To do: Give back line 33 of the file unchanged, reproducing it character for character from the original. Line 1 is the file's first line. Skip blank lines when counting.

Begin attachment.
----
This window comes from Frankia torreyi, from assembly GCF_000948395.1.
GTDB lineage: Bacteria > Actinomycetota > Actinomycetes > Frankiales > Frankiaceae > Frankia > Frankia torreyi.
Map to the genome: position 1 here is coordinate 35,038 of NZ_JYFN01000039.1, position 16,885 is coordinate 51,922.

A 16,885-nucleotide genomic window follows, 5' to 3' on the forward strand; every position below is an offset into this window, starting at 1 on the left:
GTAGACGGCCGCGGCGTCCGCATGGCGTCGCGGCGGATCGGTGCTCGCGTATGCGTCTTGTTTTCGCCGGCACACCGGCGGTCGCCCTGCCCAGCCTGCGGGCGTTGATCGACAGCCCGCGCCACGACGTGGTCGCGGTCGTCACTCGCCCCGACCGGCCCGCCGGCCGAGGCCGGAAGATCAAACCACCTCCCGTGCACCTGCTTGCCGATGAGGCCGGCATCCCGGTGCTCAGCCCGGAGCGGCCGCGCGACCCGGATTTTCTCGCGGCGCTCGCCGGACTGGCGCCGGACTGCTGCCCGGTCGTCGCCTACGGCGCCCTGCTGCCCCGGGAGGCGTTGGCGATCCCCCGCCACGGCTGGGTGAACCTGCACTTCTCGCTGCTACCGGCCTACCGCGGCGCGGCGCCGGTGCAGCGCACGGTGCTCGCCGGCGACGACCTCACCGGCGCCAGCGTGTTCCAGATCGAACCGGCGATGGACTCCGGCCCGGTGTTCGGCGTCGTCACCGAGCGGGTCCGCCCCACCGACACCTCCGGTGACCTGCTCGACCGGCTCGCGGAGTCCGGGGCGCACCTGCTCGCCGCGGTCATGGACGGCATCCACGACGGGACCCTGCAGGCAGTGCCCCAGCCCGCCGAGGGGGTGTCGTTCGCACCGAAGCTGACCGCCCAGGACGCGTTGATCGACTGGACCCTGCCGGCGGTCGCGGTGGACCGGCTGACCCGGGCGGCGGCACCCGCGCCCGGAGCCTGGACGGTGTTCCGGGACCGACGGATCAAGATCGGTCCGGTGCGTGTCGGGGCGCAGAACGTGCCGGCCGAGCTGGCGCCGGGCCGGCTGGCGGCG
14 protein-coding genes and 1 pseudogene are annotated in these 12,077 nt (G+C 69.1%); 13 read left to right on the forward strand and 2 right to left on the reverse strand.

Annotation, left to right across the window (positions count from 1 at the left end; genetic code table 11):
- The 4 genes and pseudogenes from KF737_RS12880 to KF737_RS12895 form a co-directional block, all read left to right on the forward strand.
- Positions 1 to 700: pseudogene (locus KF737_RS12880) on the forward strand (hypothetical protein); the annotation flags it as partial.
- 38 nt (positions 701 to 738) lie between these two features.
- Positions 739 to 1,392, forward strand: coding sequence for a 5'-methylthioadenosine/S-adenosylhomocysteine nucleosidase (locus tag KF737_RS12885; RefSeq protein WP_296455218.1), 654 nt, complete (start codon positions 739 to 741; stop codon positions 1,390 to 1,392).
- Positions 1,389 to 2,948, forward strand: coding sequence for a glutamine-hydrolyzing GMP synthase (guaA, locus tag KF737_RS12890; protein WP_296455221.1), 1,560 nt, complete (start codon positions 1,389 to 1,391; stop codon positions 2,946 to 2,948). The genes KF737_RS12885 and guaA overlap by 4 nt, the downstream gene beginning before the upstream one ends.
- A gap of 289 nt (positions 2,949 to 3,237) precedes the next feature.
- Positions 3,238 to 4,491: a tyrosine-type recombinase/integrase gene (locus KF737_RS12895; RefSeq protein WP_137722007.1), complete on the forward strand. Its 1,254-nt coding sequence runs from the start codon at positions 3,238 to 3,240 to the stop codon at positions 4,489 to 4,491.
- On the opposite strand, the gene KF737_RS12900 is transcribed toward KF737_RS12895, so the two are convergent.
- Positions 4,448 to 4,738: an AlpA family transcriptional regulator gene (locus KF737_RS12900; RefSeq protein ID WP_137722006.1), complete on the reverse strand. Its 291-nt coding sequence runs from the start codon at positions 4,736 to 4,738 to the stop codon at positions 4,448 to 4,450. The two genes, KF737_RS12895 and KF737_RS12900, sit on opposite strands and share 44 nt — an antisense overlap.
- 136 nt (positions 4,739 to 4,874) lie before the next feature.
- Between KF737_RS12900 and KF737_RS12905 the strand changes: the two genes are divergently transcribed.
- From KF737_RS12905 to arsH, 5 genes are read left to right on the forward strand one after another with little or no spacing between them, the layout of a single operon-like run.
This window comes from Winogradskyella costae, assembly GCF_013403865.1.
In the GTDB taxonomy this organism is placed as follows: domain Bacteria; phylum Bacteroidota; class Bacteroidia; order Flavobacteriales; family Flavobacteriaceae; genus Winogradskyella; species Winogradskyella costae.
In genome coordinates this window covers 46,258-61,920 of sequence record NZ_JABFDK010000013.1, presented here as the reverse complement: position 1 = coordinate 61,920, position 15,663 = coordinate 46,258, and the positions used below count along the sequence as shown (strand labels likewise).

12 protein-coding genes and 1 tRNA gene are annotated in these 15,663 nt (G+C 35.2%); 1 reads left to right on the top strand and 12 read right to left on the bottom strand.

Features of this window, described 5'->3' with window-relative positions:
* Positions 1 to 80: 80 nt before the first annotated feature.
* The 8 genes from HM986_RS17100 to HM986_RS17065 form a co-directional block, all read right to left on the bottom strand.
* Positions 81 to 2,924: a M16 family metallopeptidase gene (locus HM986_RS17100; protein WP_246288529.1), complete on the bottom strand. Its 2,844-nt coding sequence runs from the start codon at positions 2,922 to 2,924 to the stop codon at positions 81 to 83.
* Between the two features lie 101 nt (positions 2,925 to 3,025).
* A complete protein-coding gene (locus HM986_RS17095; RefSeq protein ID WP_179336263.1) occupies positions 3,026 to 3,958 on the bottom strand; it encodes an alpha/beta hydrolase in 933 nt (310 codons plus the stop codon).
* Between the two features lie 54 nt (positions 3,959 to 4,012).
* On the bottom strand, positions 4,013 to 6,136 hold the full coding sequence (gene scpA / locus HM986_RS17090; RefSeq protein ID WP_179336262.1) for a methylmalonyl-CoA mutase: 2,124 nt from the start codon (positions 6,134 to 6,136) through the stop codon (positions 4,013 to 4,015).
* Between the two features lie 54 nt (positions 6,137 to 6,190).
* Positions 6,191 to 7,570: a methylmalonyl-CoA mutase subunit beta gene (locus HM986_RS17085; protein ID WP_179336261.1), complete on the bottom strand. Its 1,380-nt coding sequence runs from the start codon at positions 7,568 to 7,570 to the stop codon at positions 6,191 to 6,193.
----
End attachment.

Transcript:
* Positions 6,191 to 7,570: a methylmalonyl-CoA mutase subunit beta gene (locus HM986_RS17085; protein ID WP_179336261.1), complete on the bottom strand. Its 1,380-nt coding sequence runs from the start codon at positions 7,568 to 7,570 to the stop codon at positions 6,191 to 6,193.